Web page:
People who eat a lot of red meat and processed meats have a higher risk of
several types of cancer, including lung cancer and colorectal cancer, US
The work is the first big study to show a link between meat and lung cancer.
It also shows that people who eat a lot of meat have a higher risk of liver
and esophageal cancer and that men raise their risk of pancreatic cancer by
eating red meat.
"A decrease in the consumption of red and processed meat could reduce the
incidence of cancer at multiple sites," Dr Amanda Cross and colleagues at
the US National Cancer Institute wrote in their report, published in the
Public Library of Science journal PLoS Medicine.
The researchers studied 500,000 people aged 50 to 71 who took part in a diet
and health study done in conjunction with the AARP, formerly the American
Association for Retired Persons.
After eight years, 53,396 cases of cancer were diagnosed.
"Statistically significant elevated risks [ranging from 20 per cent to 60
per cent] were evident for esophageal, colorectal, liver, and lung cancer,
comparing individuals in the highest with those in the lowest quintile of
red meat intake," the researchers wrote.
The people in the top 20 per cent of eating processed meat had a 20 per cent
higher risk of colorectal cancer - mostly rectal cancer - and a 16 per cent
higher risk for lung cancer.
"Furthermore, red meat intake was associated with an elevated risk for
cancers of the esophagus and liver," the researchers wrote.
These differences held even when smoking was accounted for.
"Red meat intake was not associated with gastric or bladder cancer,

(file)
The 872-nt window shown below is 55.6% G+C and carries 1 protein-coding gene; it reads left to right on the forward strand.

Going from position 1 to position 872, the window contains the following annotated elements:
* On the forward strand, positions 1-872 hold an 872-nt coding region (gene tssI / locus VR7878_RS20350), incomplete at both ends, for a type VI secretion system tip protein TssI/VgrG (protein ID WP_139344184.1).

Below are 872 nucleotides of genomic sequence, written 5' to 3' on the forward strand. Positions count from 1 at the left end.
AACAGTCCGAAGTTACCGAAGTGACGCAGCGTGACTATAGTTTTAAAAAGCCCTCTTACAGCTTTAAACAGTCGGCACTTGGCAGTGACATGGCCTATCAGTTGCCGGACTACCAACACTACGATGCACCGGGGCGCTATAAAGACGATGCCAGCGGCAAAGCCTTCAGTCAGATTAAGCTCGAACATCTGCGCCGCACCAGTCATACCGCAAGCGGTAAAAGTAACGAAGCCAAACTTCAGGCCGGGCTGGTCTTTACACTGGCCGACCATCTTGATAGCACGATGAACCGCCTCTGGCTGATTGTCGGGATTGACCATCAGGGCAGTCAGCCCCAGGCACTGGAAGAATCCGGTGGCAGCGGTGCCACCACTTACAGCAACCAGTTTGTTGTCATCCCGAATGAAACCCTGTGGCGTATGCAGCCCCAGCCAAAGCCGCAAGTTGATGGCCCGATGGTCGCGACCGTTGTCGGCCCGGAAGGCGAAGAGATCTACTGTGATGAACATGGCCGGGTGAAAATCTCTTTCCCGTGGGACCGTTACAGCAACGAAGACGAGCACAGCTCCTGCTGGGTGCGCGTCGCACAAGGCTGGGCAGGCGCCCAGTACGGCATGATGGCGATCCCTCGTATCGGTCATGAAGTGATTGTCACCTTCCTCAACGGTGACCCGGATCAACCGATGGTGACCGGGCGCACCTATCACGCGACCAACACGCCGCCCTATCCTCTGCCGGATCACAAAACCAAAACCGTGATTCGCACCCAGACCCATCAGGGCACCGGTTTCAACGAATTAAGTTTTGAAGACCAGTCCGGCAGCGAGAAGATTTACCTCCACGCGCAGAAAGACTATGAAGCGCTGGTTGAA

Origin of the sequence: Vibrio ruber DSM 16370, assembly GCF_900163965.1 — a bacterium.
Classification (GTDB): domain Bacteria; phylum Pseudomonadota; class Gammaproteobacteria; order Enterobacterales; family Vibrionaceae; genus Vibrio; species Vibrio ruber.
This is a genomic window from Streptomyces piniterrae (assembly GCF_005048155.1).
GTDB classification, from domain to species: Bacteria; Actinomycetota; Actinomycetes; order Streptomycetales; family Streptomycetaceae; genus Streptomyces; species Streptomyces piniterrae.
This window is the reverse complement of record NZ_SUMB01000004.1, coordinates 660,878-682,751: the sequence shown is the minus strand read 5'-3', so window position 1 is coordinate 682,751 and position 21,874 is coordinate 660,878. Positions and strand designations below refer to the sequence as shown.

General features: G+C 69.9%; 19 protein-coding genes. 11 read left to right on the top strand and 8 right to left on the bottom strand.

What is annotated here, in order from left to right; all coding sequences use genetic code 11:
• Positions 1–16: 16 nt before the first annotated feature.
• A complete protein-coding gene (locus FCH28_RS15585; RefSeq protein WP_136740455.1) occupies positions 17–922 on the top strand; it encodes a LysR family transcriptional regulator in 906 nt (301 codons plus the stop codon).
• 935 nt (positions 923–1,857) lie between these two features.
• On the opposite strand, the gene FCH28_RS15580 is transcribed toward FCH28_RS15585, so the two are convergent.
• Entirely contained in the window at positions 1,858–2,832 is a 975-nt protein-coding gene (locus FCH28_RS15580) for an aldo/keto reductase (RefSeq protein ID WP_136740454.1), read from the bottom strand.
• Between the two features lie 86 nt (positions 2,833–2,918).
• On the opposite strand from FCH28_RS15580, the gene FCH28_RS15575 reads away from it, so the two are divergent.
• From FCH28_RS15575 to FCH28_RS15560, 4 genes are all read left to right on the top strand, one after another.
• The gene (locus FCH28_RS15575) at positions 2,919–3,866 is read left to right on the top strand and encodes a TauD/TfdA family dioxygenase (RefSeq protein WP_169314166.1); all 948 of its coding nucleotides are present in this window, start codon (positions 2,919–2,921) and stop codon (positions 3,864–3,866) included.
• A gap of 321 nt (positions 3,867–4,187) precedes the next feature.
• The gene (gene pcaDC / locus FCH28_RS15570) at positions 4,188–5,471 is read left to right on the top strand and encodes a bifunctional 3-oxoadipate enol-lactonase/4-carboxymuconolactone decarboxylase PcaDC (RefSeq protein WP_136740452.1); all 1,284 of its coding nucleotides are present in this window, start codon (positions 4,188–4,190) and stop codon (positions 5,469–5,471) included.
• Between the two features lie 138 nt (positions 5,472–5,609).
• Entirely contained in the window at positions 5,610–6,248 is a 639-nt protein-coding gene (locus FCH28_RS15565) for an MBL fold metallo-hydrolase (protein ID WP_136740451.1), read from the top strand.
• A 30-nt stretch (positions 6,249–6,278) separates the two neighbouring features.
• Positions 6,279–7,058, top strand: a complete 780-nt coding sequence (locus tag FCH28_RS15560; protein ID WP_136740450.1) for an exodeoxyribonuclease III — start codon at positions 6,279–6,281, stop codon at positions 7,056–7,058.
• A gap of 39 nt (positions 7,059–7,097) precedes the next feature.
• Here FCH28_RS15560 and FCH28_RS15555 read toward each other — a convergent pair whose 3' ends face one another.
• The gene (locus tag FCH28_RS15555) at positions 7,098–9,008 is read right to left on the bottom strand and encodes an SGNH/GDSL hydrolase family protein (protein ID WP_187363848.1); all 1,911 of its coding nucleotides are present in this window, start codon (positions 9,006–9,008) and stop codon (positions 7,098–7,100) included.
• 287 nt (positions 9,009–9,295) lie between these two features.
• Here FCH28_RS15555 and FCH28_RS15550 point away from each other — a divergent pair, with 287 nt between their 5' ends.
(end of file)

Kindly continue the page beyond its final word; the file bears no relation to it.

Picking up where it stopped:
leukemia, lymphoma, or melanoma," added the researchers.
Red meat was defined as all types of beef, pork and lamb.
Processed meat included bacon, red meat sausage, poultry sausage, luncheon
meats, cold cuts, ham and most types of hot dogs including turkey dogs.
Meats can cause cancer by several routes, the researchers wrote.
"For example, they are both sources of saturated fat and iron, which have
independently been associated with carcinogenesis," the researchers wrote.
Meat is also a source of several chemicals known to cause DNA mutations,
including N-nitroso compounds (NOCs), heterocyclic amines (HCAs) and
polycyclic aromatic hydrocarbons (PAHs).
Jeanine Genkinger of Georgetown University in Washington, DC, and Anita
Koushik of the University of Montreal in Canada said the findings fitted in
with other research.
"Meat consumption in relation to cancer risk has been reported in over a
hundred epidemiological studies from many countries with diverse diets,"
they wrote in a commentary.
# - Prahladananda Swami - 13/1/08; 2:37:38 PM -